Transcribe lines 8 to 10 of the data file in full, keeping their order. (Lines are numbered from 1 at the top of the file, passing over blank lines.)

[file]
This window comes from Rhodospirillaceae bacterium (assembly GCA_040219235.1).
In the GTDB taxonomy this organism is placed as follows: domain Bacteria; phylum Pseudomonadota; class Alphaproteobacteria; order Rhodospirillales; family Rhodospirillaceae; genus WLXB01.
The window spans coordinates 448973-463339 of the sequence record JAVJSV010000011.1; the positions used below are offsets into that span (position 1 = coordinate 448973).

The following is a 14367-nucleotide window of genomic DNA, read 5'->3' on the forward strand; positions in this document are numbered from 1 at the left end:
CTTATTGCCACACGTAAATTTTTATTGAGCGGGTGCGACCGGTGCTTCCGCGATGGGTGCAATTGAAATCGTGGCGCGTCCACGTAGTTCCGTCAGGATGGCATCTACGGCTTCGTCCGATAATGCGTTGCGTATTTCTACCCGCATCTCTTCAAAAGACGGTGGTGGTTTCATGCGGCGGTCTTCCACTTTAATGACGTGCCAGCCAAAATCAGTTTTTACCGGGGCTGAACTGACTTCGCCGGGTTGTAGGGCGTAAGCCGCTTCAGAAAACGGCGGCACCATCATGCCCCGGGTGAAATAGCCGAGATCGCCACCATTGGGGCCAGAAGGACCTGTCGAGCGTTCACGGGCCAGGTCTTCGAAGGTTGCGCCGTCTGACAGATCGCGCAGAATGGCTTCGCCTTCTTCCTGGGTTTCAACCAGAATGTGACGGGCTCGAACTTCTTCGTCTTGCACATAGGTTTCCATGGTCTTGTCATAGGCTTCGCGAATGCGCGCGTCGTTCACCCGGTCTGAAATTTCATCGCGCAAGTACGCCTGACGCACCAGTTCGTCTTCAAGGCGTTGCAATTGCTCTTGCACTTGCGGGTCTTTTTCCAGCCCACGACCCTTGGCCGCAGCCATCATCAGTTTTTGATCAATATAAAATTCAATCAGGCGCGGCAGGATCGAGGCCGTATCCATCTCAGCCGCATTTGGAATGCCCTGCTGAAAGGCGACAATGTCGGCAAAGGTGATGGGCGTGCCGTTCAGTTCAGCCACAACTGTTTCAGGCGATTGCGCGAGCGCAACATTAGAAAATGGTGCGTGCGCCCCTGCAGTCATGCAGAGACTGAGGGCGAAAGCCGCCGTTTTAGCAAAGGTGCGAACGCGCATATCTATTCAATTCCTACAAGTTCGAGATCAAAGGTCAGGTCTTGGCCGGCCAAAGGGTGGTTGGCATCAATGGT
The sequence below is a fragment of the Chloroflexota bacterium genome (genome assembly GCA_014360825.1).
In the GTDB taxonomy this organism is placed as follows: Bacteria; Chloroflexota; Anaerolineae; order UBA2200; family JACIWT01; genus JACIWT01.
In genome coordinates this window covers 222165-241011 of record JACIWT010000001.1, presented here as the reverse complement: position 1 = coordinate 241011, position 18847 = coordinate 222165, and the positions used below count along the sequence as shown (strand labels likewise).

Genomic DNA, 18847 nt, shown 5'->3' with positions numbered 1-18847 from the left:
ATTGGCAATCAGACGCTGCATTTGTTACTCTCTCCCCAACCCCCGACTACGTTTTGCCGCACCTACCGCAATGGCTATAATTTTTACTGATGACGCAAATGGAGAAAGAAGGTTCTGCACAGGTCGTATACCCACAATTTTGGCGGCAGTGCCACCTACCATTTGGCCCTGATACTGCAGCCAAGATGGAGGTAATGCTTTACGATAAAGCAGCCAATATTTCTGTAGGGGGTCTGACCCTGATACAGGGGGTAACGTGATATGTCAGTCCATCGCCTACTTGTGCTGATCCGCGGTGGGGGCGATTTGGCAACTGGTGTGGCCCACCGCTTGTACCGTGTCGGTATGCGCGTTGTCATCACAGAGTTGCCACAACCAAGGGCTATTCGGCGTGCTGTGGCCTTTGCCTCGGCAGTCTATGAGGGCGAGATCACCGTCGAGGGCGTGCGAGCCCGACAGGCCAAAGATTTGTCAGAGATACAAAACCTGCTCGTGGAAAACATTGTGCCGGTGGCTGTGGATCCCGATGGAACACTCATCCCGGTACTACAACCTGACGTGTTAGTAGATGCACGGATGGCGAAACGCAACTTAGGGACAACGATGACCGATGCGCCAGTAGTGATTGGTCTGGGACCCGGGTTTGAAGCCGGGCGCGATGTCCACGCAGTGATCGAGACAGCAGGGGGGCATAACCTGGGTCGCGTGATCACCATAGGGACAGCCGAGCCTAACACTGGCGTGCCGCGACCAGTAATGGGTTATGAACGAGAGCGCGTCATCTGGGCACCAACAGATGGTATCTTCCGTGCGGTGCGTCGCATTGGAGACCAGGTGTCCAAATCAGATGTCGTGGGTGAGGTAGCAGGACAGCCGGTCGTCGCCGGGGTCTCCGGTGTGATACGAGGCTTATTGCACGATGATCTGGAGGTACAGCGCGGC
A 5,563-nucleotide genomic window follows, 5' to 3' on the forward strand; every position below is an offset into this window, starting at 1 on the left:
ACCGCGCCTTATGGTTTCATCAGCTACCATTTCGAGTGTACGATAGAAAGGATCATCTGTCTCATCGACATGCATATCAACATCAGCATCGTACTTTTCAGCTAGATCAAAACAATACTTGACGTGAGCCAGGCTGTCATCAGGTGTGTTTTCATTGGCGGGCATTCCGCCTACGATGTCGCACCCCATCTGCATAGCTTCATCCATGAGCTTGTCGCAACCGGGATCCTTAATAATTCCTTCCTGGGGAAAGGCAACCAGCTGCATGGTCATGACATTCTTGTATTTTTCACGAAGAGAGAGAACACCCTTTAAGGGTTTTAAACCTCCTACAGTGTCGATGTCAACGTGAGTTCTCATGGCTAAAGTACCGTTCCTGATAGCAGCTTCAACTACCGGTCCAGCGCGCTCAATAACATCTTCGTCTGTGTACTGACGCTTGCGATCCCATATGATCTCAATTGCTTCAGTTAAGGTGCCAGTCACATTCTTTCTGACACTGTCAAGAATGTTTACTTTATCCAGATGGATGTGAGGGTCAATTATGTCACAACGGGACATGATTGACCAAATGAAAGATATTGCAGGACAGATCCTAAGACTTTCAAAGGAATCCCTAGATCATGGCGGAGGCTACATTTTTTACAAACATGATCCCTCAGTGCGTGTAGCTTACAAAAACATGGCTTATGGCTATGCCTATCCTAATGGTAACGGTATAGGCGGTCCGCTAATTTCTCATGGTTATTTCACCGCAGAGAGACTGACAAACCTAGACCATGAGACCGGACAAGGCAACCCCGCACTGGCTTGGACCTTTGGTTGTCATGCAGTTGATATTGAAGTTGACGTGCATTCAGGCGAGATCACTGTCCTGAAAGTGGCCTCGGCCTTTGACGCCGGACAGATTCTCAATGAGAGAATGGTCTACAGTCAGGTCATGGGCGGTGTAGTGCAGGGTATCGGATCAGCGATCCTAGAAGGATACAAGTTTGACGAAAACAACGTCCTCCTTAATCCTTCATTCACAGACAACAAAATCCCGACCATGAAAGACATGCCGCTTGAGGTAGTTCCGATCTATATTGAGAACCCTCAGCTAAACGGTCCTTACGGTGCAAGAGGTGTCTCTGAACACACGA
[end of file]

In genome coordinates this window covers 222165-241011 of record JACIWT010000001.1, presented here as the reverse complement: position 1 = coordinate 241011, position 18847 = coordinate 222165, and the positions used below count along the sequence as shown (strand labels likewise).

Genomic DNA, 18847 nt, shown 5'->3' with positions numbered 1-18847 from the left:
ATTGGCAATCAGACGCTGCATTTGTTACTCTCTCCCCAACCCCCGACTACGTTTTGCCGCACCTACCGCAATGGCTATAATTTTTACTGATGACGCAAATGGAGAAAGAAGGTTCTGCACAGGTCGTATACCCACAATTTTGGCGGCAGTGCCACCTACCATTTGGCCCTGATACTGCAGCCAAGATGGAGGTAATGCTTTACGATAAAGCAGCCAATATTTCTGTAGGGGGTCTGACCCTGATACAGGGGGTAACGTGATATGTCAGTCCATCGCCTACTTGTGCTGATCCGCGGTGGGGGCGATTTGGCAACTGGTGTGGCCCACCGCTTGTACCGTGTCGGTATGCGCGTTGTCATCACAGAGTTGCCACAACCAAGGGCTATTCGGCGTGCTGTGGCCTTTGCCTCGGCAGTCTATGAGGGCGAGATCACCGTCGAGGGCGTGCGAGCCCGACAGGCCAAAGATTTGTCAGAGATACAAAACCTGCTCGTGGAAAACATTGTGCCGGTGGCTGTGGATCCCGATGGAACACTCATCCCGGTACTACAACCTGACGTGTTAGTAGATGCACGGATGGCGAAACGCAACTTAGGGACAACGATGACCGATGCGCCAGTAGTGATTGGTCTGGGACCCGGGTTTGAAGCCGGGCGCGATGTCCACGCAGTGATCGAGACAGCAGGGGGGCATAACCTGGGTCGCGTGATCACCATAGGGACAGCCGAGCCTAACACTGGCGTGCCGCGACCAGTAATGGGTTATGAACGAGAGCGCGTCATCTGGGCACCAACAGATGGTATCTTCCGTGCGGTGCGTCGCATTGGAGACCAGGTGTCCAAATCAGATGTCGTGGGTGAGGTAGCAGGACAGCCGGTCGTCGCCGGGGTCTCCGGTGTGATACGAGGCTTATTGCACGATGATCTGGAGGTACAGCGCGGC